By St. Anselm, Brian Davies, G. R. Evans
Even though totally confident of the reality of Christianity, Anselm of Canterbury struggled to make feel of his faith. He thought of the doctrines of religion a call for participation to query, to imagine, and to profit; and he dedicated his lifestyles to confronting and realizing the main elusive points of Christianity. His writings on concerns reminiscent of unfastened will, the character of fact, and the lifestyles of God make Anselm one of many maximum theologians and philosophers in heritage, and this translation offers readers with their first chance to learn his most vital works inside a unmarried quantity.
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Additional resources for Anselm of Canterbury: The Major Works
Therefore there is necessarily some one thing through which all existing things exist. Therefore, since all things exist through this one thing, beyond a shadow of a doubt this one thing exists through itself. Therefore all the other things exist through something other than themselves, while this alone exists through itself. But what exists through something other than itself, is less than that through which all other things exist, and which alone exists through itself. Therefore, that which exists through itself, exists most of all.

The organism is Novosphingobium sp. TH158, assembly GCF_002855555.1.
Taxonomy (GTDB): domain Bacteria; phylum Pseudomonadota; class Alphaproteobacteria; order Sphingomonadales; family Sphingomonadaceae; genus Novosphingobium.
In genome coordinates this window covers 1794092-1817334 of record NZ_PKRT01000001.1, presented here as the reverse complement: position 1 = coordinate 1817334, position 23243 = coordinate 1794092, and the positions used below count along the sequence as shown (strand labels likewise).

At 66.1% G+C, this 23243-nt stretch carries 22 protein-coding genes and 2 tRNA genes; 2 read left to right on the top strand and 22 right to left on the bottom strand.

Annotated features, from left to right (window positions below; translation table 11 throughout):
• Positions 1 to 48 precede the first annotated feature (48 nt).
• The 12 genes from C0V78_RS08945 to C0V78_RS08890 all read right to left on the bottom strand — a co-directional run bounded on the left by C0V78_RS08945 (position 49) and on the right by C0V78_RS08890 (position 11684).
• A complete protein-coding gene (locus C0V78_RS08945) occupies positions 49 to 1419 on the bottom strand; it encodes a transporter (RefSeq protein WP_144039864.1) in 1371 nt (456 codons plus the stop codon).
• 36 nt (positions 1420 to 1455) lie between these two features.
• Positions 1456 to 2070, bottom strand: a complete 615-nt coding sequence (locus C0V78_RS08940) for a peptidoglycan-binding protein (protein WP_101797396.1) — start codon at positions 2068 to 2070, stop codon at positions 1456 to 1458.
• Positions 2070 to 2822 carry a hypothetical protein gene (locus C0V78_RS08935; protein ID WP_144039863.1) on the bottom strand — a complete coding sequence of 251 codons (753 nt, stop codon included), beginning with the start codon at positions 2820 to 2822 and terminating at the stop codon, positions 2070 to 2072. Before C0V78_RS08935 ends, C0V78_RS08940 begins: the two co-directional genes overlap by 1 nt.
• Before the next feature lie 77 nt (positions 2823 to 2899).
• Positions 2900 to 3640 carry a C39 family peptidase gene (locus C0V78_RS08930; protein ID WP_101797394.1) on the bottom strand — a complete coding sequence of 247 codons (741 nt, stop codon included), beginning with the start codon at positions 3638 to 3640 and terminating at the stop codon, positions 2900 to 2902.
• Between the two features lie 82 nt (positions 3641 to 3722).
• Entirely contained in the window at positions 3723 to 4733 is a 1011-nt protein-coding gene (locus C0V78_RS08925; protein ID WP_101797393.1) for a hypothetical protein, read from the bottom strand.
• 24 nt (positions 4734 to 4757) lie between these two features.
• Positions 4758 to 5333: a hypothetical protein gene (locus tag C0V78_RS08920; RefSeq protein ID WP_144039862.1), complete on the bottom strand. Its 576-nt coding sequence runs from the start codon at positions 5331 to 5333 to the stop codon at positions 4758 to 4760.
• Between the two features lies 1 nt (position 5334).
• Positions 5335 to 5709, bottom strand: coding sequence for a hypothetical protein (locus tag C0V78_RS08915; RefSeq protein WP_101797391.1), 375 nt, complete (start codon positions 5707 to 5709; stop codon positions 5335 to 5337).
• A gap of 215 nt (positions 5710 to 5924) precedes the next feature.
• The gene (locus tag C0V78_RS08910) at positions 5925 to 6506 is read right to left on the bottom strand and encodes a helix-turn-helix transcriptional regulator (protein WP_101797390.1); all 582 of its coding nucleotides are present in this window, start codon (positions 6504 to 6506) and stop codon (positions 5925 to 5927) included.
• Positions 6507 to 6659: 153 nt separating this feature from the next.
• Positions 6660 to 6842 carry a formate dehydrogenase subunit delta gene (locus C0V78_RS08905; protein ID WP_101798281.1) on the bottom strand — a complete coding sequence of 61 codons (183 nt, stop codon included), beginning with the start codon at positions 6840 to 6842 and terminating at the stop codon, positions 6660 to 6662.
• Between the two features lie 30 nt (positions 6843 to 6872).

In the ﬁrst case I am expressing something by means of perceptible signs. I am deploying, perceptibly, signs which the bodily senses can perceive. In the second case I am using the same outwardly perceptible signs, but I am thinking them, within myself, imperceptibly. In the third case I am not using these signs, either perceptibly or imperceptibly. I am expressing the thing itself inwardly within my 3 4 Both ‘reason’ and ‘reasoning’ are used here to translate Anselm’s ratio. ‘Thing’ and ‘object’ are used here to translate Anselm’s res.
Nor was it the material from which it was made—and neither was anything else. Nor did it, or anything else, contribute in any way to its becoming what, before, it was not. What then? Something that has come into existence without the existence of something that fashioned it, or some material for it to have been made out of, or some outside help, would seem to be nothing—or if not nothing, then to exist through and out of nothing. Now, this cannot not apply to the supreme nature. And, although the grounds for thinking this derive from what I have already, in the light of reason, pointed out, I am not going to leave out the step-by-step proof.
Anselm of Canterbury: The Major Works by St. Anselm, Brian Davies, G. R. Evans